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Exploring France's Canal du Midi

By: Thomas Muller - Updated: 10 Oct 2010 | comments*Discuss
 
Exploring France's Canal Du Midi

France boasts a vast wealth of waterway delights but few are as celebrated as the Canal du Midi, an engineering marvel that flows through a landscape studded with historical gems.

The Original Plan

Canal des Deux Mers is the modern name for the entire navigable route of over 300 miles linking the Atlantic Ocean with the Mediterranean, of which the Canal du Midi is a integral part. While the Canal de Garonne flows from the city of Toulouse to Castets and then onto Bordeaux as a tidal river, the Midi runs from the Toulouse down to the Mediterranean port of Sète.

The Canal du Midi officially opened to navigation on May 24, 1681 as the Canal Royal de Languedoc. Constructed over fifteen years under the supervision of one man, a wealthy tax collector called Pierre-Paul Riquet, its original purpose was to be a short-cut between the Atlantic and the Med. In cutting through south-west France it would allow travellers to avoid the long and arduous sea voyage around the hostile Iberian Peninsula, a route fraught with pirate attacks.

World Heritage Site

When it was constructed the canal was considered to be one of the most remarkable and innovative engineering projects of the day and its wealth of historic construction achievements are still highly prized today. This status led to it being added to UNESCO’s prestigious list of World Heritage Sites in 1996.

Its length is studded with a dazzling array of engineering feats. In addition to many locks, each a small historic wonder of innovation that apart from their electrification have remained largely unaltered in centuries, its 328 structures included 8 aqueducts, dams and even a tunnel.

The Reservoir

Riquet was far from the first to put forward such an ambitious project but the key dilemma the earlier proposals had failed to resolve was how the water would be supplied for such a canal.

Through extensive surveys Riquet found his solution in the construction of a series of dams and lakes from which he could channel water from the River Laudot, and then later from other rivers in the area, using a diversionary channel known as the 'Rigole de la Montagne'.

This led to the building of the Bassin de Saint-Ferréol, the first artificial reservoir for feeding a canal. With its giant 700 metre long dam - only the second major dam in Europe at that point - the construction was credited as being the single greatest work of civil engineering undertaken during the Canal du Midi project.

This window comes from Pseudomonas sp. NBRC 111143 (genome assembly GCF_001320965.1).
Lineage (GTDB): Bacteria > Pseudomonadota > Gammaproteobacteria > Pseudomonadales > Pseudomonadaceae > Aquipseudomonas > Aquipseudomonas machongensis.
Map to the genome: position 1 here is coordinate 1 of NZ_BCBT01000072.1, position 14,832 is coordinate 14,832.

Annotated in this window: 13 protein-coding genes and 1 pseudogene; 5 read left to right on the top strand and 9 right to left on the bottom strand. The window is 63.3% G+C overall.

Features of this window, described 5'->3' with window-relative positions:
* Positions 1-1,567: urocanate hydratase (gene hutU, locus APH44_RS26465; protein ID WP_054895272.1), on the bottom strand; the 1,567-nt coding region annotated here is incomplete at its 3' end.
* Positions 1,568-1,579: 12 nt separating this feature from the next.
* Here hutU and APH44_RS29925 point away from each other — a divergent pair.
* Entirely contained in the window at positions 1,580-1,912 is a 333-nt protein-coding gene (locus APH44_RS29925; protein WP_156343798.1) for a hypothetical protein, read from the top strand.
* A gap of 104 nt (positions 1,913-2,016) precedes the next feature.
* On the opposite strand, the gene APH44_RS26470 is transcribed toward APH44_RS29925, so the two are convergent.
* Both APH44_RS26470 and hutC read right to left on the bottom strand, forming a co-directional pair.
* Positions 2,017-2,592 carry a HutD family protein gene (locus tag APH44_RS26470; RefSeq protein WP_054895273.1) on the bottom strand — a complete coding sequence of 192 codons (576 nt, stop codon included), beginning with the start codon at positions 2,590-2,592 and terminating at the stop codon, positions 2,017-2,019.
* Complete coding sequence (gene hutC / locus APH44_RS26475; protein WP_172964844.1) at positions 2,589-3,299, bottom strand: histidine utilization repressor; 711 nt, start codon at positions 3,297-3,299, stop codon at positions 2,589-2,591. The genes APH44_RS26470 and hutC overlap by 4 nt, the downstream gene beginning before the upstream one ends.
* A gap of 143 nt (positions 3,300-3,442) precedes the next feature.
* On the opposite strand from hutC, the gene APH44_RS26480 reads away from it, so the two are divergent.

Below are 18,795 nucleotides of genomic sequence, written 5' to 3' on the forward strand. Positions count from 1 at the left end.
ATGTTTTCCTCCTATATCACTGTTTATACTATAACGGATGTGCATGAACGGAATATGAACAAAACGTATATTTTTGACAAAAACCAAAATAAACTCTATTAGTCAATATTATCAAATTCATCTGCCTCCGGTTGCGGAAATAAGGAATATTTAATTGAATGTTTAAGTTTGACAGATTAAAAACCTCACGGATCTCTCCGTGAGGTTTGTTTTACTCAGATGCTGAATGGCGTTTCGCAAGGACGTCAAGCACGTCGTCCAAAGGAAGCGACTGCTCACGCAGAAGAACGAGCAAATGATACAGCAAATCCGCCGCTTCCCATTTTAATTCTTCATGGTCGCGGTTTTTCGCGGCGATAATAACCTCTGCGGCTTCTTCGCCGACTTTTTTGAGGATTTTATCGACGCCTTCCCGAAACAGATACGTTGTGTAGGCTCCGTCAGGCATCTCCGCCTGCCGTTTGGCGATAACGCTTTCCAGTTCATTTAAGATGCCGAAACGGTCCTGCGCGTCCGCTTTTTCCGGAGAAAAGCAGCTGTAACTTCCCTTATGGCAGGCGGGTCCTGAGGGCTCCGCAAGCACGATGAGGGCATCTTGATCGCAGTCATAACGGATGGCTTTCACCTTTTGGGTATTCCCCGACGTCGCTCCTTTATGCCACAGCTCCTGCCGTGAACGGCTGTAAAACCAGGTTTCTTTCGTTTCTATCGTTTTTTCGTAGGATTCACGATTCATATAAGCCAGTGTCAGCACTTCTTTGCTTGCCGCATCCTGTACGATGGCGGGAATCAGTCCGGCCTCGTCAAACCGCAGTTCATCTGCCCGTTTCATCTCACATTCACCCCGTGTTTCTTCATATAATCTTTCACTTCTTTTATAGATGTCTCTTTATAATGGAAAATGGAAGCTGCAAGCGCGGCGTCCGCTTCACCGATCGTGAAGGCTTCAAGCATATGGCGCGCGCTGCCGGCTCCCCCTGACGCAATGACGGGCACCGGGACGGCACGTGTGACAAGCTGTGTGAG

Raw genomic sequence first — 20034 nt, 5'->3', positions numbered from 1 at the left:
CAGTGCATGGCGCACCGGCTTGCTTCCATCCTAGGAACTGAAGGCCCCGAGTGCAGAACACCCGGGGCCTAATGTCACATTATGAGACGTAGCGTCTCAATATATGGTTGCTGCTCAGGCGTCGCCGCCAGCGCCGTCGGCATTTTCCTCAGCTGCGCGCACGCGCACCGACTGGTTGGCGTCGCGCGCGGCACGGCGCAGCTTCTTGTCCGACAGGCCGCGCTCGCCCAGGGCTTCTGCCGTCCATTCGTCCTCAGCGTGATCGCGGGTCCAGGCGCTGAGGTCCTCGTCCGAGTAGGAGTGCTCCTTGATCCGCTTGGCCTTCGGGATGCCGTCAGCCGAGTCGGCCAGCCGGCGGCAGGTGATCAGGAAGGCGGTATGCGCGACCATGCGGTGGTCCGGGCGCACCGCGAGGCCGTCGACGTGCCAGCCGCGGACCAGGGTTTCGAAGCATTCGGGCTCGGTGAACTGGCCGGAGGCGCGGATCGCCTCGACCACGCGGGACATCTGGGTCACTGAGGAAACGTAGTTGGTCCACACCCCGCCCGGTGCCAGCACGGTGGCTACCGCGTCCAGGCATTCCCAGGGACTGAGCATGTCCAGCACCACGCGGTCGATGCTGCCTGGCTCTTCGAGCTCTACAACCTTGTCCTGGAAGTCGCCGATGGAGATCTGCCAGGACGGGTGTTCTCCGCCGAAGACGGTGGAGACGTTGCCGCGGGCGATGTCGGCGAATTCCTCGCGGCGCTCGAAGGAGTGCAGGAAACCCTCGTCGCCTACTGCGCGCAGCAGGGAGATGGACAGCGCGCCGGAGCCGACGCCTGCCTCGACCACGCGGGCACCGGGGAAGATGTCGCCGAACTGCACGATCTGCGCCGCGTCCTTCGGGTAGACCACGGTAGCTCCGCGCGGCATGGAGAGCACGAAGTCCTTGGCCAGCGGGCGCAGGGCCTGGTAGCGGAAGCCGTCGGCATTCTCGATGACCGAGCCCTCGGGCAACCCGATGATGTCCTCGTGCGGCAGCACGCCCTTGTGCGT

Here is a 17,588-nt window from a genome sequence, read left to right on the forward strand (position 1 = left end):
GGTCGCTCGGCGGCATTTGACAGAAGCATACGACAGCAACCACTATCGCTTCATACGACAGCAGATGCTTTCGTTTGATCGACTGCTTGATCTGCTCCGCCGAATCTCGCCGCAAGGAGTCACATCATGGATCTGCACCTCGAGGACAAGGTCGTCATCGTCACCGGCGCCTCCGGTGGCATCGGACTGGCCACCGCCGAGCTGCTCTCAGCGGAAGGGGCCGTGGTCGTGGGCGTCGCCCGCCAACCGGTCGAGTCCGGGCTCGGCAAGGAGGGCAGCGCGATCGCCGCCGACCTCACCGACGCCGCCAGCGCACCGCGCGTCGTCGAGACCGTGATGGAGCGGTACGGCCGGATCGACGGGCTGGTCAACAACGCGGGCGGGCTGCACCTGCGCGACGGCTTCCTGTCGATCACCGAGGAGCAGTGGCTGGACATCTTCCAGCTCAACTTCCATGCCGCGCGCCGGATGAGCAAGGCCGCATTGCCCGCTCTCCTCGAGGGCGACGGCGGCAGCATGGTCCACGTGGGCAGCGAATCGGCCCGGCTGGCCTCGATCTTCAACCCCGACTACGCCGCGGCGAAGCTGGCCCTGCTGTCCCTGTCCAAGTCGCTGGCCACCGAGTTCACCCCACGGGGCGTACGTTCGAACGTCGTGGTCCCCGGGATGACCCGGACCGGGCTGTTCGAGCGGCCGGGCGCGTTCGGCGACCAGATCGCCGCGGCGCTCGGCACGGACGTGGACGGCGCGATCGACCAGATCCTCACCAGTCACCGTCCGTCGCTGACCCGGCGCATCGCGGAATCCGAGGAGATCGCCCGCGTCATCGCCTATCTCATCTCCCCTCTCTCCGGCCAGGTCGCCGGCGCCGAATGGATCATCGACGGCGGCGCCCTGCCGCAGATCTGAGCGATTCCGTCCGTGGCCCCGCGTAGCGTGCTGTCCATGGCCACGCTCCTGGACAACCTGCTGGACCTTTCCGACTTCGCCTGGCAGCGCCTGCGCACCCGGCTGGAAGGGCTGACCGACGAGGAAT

Engineering Feats

This was not the only first for the Midi. Its 173-metre long Malpas Tunnel at Enserune became the first canal tunnel in existence.

One other major landmark along the route is the remarkable staircase lock at Fonseranes near Béziers, which comprises of 9 locks cut out of solid rock that originally helped take canal traffic up or down a steep incline of almost 22 metres.

Tourism

Its historic status is certainly a draw for the huge number of visitors from across the world that the canal now attracts - accounting a fifth of all river tourism in France – but they are also entranced by the sheer delight of the route itself and its surroundings.

Although used for over three centuries to aid the passage of various cargo, such as wine, industrial goods and farm produce, the canal’s function is now entirely devoted to leisure and pleasure. However it still has a crucial role to play in the development of the local economy albeit now in delivering visitors to the localities of the corridor 'rivières et Canaux du Midi' rather than goods.

Visiting boaters can now lazily cruise along under the flickering green arches of trees, alongside swathes of vineyards, taking time out every now and again to drink at a canal side café, roam the local markets and to explore the various historic sites on route. These include the Roman town of Narbonne and its Merchant’s Bridge, the Cathar castle at Argens-Minervois, the 12th century castle at Capestang, the 10th century church at Villeneuve-les-Béziers and famous medieval walled city of Carcassonne.

This is also a canal where there is no need to worry about navigating, as there are only really two routes – upstream or down.

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